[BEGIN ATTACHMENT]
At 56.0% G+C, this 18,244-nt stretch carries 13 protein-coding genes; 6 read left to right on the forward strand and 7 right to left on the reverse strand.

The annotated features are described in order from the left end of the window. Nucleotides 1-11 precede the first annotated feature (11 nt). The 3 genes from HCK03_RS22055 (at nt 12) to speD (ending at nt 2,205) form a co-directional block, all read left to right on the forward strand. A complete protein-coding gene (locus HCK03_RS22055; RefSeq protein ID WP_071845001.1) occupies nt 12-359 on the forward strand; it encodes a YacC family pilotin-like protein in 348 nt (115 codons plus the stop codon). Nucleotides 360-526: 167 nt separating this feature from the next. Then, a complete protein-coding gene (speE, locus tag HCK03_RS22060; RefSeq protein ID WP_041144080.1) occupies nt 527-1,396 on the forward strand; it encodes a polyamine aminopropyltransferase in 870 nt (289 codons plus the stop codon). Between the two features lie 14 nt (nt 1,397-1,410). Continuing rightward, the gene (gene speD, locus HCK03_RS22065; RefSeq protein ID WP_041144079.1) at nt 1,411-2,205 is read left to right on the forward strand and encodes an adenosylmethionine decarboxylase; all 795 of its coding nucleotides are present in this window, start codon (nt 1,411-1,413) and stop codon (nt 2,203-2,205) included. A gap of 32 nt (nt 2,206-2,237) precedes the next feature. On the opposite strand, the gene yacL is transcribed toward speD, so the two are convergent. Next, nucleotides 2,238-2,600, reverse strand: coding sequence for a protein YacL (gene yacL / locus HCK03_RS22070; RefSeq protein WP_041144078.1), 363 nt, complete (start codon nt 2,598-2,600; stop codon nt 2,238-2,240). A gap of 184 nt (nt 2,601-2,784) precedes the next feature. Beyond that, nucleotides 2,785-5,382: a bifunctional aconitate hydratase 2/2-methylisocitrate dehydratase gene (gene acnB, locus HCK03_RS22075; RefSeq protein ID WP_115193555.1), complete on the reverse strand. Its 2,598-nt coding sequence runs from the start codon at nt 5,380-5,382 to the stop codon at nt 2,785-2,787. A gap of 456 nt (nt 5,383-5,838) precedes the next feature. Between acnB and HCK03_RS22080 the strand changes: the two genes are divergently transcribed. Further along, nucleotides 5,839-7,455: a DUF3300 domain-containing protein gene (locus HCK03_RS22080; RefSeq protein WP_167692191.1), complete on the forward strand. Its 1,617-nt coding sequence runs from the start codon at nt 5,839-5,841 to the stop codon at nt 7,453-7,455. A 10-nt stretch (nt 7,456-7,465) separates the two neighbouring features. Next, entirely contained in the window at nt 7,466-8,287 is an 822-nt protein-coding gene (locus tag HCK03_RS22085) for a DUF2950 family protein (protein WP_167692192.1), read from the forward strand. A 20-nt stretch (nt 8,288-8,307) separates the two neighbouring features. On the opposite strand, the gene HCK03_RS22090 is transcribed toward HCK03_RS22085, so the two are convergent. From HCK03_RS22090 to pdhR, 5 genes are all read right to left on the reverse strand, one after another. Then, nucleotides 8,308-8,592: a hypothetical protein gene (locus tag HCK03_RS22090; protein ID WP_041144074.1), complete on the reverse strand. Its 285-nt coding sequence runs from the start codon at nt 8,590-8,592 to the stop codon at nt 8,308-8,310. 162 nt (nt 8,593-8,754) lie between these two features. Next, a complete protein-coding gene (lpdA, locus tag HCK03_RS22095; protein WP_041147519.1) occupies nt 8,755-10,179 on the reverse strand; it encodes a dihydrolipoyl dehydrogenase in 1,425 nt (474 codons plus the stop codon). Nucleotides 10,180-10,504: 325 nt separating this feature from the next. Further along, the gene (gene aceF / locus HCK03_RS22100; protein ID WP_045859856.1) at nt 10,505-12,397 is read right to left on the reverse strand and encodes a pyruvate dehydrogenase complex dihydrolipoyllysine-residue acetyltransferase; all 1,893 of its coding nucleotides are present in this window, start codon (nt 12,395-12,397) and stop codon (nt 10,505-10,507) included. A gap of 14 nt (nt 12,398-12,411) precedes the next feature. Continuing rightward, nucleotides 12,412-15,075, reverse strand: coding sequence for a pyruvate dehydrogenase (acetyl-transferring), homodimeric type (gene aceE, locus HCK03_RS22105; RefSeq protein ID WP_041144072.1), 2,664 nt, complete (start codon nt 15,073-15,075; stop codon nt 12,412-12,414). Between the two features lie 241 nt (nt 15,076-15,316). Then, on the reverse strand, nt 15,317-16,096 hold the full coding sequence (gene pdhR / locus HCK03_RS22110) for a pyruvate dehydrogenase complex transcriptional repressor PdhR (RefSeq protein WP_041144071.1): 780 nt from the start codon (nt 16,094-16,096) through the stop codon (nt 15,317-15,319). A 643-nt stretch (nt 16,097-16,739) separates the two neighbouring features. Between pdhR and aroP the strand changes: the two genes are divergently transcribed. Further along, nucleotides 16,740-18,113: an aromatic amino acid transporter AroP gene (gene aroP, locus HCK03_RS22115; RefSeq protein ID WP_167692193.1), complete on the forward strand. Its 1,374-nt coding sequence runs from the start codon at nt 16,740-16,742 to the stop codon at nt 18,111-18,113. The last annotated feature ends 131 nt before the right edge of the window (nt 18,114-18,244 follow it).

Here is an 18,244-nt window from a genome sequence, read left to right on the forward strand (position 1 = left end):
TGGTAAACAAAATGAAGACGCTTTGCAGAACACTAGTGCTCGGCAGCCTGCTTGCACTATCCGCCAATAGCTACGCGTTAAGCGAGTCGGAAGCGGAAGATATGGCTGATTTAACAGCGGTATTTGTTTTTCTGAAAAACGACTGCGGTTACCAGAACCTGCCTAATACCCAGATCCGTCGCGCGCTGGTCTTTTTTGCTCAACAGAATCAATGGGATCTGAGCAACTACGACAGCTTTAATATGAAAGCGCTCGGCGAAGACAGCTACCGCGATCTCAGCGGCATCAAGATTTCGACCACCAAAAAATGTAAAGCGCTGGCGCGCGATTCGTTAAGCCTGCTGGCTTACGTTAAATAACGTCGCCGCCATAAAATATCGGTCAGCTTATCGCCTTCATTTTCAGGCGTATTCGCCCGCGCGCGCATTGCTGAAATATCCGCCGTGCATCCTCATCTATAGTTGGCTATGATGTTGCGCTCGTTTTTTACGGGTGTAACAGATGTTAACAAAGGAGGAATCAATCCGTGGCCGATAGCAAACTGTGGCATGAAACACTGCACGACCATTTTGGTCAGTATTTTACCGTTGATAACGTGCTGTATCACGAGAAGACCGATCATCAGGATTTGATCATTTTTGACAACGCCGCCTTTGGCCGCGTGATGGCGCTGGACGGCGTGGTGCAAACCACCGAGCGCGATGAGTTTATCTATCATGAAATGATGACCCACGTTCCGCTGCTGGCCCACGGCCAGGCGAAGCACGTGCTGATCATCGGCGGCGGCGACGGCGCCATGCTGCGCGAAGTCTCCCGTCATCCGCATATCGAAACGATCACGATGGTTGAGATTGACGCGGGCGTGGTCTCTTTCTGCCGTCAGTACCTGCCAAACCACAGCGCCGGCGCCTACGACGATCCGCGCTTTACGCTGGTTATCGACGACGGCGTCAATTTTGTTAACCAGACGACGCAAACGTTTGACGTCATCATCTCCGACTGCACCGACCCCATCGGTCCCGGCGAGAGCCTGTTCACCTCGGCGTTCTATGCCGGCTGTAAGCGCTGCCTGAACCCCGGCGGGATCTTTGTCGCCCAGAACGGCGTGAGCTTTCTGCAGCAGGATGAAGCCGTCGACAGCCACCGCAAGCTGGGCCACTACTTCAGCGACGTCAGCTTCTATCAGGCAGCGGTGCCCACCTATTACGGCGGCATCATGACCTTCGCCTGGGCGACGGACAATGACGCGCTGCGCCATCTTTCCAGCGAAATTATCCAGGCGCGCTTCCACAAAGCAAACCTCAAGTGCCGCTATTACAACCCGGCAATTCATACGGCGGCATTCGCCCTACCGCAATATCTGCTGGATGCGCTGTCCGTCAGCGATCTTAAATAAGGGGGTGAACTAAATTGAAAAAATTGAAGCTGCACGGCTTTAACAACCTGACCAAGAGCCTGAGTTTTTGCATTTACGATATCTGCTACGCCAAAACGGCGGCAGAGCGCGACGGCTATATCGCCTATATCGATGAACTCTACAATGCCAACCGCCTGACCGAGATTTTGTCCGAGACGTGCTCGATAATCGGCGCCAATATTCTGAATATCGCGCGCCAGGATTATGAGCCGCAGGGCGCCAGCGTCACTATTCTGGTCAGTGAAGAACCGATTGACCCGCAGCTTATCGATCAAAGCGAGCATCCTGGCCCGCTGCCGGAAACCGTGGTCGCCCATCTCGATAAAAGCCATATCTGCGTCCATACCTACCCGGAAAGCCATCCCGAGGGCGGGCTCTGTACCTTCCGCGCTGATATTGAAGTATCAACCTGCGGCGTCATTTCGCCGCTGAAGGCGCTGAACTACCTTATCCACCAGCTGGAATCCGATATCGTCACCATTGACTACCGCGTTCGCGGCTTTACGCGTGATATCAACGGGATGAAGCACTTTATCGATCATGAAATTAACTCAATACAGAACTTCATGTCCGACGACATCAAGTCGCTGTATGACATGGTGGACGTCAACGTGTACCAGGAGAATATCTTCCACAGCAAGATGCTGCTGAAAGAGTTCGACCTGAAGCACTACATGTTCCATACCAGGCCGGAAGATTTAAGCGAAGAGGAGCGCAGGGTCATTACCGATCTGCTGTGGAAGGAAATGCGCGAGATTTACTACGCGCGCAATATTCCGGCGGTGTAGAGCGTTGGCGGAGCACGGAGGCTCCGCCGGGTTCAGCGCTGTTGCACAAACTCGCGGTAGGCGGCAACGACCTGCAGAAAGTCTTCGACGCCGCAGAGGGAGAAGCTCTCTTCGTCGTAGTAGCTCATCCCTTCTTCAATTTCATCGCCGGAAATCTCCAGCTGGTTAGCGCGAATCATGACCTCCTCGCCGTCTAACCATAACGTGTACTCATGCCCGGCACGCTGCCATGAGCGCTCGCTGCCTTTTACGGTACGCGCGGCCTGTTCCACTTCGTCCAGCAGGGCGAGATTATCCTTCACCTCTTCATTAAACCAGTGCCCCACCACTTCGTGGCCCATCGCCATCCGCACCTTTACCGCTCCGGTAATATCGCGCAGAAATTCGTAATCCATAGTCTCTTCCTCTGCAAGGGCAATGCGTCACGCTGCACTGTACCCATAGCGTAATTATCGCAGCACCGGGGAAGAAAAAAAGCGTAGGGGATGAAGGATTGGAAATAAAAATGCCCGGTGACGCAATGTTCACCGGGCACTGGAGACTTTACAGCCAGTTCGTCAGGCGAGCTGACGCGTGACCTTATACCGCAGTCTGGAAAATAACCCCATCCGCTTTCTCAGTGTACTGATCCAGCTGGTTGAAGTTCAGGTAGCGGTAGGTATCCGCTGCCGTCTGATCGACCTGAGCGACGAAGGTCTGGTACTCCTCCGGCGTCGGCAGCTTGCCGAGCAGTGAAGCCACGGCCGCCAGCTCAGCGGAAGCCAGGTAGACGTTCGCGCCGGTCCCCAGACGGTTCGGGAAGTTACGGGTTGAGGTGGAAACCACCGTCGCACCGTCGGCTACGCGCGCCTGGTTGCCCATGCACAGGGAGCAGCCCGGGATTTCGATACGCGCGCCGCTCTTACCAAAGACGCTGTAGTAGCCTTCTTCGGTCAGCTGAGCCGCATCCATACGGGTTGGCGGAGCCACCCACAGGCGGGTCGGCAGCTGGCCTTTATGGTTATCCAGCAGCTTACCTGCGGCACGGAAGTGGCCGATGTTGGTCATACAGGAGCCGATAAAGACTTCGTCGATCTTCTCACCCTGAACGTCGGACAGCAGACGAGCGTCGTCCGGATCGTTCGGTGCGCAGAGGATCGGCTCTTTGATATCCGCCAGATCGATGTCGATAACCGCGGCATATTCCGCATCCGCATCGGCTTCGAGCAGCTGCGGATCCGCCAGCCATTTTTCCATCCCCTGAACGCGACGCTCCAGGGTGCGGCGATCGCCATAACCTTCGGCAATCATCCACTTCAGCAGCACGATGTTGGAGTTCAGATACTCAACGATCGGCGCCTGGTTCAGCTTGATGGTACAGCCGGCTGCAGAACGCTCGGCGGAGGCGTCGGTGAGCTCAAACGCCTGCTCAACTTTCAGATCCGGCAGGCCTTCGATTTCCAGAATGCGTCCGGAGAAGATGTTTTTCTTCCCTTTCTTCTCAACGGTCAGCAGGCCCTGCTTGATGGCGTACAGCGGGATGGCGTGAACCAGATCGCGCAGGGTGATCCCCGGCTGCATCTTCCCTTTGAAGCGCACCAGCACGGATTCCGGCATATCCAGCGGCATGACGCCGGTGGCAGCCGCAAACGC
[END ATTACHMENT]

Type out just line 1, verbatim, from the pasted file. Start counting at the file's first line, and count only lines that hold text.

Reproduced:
At 56.0% G+C, this 18,244-nt stretch carries 13 protein-coding genes; 6 read left to right on the forward strand and 7 right to left on the reverse strand.